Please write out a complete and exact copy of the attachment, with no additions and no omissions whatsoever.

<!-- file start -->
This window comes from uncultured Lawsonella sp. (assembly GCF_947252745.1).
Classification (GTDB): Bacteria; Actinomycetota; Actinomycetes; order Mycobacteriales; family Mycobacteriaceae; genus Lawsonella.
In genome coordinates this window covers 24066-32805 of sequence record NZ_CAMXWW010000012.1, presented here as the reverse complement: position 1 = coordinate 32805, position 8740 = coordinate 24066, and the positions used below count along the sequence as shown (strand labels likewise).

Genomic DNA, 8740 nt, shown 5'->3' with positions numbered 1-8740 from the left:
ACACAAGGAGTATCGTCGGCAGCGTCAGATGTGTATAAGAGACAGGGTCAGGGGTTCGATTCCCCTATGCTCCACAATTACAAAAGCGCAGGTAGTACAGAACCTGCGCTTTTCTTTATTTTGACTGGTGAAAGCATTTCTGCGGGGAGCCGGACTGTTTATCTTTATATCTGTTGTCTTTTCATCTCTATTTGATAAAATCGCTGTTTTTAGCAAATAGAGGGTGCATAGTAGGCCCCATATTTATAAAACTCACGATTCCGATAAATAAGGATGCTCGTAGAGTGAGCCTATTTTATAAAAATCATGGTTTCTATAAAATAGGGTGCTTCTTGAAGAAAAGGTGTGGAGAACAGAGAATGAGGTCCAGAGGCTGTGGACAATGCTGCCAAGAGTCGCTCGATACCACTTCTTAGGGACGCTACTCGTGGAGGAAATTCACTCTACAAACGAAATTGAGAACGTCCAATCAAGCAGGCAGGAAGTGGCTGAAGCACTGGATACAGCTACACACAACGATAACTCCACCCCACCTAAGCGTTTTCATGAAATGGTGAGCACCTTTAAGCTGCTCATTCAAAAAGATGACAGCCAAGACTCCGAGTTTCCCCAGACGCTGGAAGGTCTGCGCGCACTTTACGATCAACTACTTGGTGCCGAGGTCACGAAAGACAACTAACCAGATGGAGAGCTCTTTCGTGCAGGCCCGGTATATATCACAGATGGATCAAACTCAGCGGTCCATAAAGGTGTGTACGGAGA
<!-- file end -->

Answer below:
This window comes from uncultured Lawsonella sp. (assembly GCF_947252745.1).
Classification (GTDB): Bacteria; Actinomycetota; Actinomycetes; order Mycobacteriales; family Mycobacteriaceae; genus Lawsonella.
In genome coordinates this window covers 24066-32805 of sequence record NZ_CAMXWW010000012.1, presented here as the reverse complement: position 1 = coordinate 32805, position 8740 = coordinate 24066, and the positions used below count along the sequence as shown (strand labels likewise).

Genomic DNA, 8740 nt, shown 5'->3' with positions numbered 1-8740 from the left:
ACACAAGGAGTATCGTCGGCAGCGTCAGATGTGTATAAGAGACAGGGTCAGGGGTTCGATTCCCCTATGCTCCACAATTACAAAAGCGCAGGTAGTACAGAACCTGCGCTTTTCTTTATTTTGACTGGTGAAAGCATTTCTGCGGGGAGCCGGACTGTTTATCTTTATATCTGTTGTCTTTTCATCTCTATTTGATAAAATCGCTGTTTTTAGCAAATAGAGGGTGCATAGTAGGCCCCATATTTATAAAACTCACGATTCCGATAAATAAGGATGCTCGTAGAGTGAGCCTATTTTATAAAAATCATGGTTTCTATAAAATAGGGTGCTTCTTGAAGAAAAGGTGTGGAGAACAGAGAATGAGGTCCAGAGGCTGTGGACAATGCTGCCAAGAGTCGCTCGATACCACTTCTTAGGGACGCTACTCGTGGAGGAAATTCACTCTACAAACGAAATTGAGAACGTCCAATCAAGCAGGCAGGAAGTGGCTGAAGCACTGGATACAGCTACACACAACGATAACTCCACCCCACCTAAGCGTTTTCATGAAATGGTGAGCACCTTTAAGCTGCTCATTCAAAAAGATGACAGCCAAGACTCCGAGTTTCCCCAGACGCTGGAAGGTCTGCGCGCACTTTACGATCAACTACTTGGTGCCGAGGTCACGAAAGACAACTAACCAGATGGAGAGCTCTTTCGTGCAGGCCCGGTATATATCACAGATGGATCAAACTCAGCGGTCCATAAAGGTGTGTACGGAGA